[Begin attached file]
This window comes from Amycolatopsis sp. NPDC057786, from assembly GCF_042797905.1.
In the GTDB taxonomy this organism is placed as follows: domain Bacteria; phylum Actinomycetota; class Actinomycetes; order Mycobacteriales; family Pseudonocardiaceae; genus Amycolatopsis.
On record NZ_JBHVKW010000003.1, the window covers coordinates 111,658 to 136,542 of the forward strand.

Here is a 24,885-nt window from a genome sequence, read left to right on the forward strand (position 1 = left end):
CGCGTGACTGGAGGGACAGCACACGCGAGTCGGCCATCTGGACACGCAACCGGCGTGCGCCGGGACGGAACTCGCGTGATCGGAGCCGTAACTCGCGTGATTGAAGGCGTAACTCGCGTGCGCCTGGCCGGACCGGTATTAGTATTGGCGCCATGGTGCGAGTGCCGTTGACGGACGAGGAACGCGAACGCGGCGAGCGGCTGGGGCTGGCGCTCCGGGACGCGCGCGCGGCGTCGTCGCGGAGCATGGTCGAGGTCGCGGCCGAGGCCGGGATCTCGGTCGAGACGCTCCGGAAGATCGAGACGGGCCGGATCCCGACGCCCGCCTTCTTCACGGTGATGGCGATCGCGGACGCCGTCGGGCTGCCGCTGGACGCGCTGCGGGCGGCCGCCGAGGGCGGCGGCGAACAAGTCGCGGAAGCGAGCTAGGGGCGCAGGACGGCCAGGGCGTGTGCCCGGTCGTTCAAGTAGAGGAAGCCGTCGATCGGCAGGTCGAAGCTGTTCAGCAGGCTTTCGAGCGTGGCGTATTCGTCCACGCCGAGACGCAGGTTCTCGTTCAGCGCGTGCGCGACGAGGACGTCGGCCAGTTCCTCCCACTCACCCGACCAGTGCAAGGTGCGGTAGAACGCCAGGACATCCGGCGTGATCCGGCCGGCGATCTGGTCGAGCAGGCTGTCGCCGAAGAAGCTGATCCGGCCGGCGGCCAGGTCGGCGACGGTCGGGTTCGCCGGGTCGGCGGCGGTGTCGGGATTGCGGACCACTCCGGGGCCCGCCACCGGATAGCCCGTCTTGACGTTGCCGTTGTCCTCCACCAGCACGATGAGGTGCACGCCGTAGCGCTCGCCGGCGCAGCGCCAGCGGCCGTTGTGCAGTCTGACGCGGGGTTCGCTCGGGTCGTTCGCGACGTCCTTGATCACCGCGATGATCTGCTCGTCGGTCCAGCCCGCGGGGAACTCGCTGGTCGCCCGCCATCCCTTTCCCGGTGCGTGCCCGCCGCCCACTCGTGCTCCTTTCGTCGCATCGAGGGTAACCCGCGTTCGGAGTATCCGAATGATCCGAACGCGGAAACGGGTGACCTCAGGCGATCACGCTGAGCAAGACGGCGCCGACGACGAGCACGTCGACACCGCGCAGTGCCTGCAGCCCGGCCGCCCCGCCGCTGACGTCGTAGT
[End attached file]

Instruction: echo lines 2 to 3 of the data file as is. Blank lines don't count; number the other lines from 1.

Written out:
In the GTDB taxonomy this organism is placed as follows: domain Bacteria; phylum Actinomycetota; class Actinomycetes; order Mycobacteriales; family Pseudonocardiaceae; genus Amycolatopsis.
On record NZ_JBHVKW010000003.1, the window covers coordinates 111,658 to 136,542 of the forward strand.